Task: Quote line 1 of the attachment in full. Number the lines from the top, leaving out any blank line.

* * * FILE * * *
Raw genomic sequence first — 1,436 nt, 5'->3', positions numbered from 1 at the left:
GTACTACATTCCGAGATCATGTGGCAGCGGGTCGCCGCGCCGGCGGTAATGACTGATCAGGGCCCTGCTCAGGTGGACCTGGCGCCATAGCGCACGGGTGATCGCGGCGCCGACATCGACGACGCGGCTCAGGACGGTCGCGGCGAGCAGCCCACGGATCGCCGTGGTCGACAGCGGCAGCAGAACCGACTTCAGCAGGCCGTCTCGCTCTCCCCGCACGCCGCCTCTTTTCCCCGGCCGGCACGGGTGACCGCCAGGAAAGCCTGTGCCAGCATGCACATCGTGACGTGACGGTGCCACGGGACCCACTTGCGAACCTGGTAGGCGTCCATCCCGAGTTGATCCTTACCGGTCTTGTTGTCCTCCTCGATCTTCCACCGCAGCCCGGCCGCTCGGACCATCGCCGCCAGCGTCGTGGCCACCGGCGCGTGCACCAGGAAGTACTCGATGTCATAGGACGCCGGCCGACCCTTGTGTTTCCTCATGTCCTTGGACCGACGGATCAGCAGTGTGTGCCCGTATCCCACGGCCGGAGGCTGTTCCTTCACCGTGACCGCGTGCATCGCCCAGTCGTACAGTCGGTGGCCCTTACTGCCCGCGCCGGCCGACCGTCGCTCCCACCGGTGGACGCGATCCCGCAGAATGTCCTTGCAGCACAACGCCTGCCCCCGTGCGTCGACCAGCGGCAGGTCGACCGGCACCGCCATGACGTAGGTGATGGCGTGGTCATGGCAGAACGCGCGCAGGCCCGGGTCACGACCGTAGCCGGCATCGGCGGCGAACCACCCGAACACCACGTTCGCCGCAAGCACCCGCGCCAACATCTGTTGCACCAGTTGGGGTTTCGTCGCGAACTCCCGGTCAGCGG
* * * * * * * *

Raw genomic sequence first — 1,436 nt, 5'->3', positions numbered from 1 at the left: